Blessed is the one

For a semester, one of my professors at Gordon-Conwell Theological Seminary started each class by reading the same four verses from the prophet Jeremiah and expounding on them. Almost thirty years later the passage still pops into my mind occasionally. Repetition serves as such a useful tool for any kind of learning.

“This is what the Lord says: ‘Cursed is the one who trusts in man, who depends on flesh for his strength and whose heart turns away from the Lord. He will be like a bush in the wastelands; he will not see prosperity when it comes. He will dwell in the parched places of the desert, in a salt land where no one lives. But blessed is the one who trusts in the Lord, whose confidence is in him. He will be like a tree planted by the water that sends out its roots by the stream. It does not fear when heat comes; its leaves are always green. It has no worries in a year of drought and never fails to bear fruit.’” (Jeremiah 17:5-8)

As tempting as it might be, we should not put our ultimate hope in a theologian or pastor, a political leader, a spouse, a child, ourselves or any human being. It is only in trusting God that we find lasting fulfillment. Even the most loving friend or family member will disappoint us at times, but the Lord never will. Our lives won’t be free from the heat or drought, but we can rest assured that God will bring us through the trials.

This passage is reminiscent of Psalm 1. The person who delights in the law of Lord and meditates on it “is like a tree planted by streams of water, which yields its fruit in season and whose leaf does not wither – whatever they do prospers.” (Psalm 1:3)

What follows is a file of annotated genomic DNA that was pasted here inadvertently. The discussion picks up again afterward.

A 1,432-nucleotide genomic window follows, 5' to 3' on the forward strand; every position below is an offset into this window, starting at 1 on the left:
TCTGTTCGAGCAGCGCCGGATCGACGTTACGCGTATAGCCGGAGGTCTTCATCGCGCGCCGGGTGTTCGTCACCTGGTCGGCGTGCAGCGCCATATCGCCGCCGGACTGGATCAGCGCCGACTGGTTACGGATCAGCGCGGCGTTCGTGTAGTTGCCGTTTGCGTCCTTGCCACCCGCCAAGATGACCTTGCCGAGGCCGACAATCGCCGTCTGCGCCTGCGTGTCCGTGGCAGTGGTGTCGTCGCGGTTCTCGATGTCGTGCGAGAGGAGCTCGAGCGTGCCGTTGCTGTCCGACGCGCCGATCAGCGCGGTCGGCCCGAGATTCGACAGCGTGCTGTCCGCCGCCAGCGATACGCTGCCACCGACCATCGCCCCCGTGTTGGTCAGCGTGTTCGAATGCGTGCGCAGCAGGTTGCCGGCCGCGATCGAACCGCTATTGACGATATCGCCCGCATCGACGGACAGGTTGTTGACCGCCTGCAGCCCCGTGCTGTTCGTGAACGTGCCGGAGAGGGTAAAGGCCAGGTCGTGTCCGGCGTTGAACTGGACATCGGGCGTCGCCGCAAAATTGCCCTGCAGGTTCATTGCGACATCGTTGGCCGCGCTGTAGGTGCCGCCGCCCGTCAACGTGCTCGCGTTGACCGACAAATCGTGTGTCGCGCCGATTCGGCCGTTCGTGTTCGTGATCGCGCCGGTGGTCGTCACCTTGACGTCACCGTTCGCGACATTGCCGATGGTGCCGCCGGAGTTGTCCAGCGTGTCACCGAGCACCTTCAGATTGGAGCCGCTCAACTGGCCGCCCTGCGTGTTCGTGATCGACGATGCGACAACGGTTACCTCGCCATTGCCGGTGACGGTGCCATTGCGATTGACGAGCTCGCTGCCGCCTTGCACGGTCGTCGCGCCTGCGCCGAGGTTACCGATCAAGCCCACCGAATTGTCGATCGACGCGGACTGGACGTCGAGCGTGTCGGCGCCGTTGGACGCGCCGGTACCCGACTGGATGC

In his commentary on Jeremiah, Matthew Henry writes, “Those that trust to their own righteousness and strength, and think they can do well enough without the merit and grace of Christ, thus make flesh their arm, and their souls cannot prosper in graces or comforts; they can neither produce the fruits of acceptable services to God nor reap the fruits of saving blessings from him; they dwell in a dry land. … Those who make God their hope have enough in him to make up the want of all creature-comforts. We need not be solicitous about the breaking of a cistern as long as we have the fountain. They shall be fruitful in holiness, and in all good works. Those who trust in God, and by faith derive strength and grace from him, shall not cease from yielding fruit; they shall still be enabled to do that which will redound to the glory of God, the benefit of others, and their own account.”

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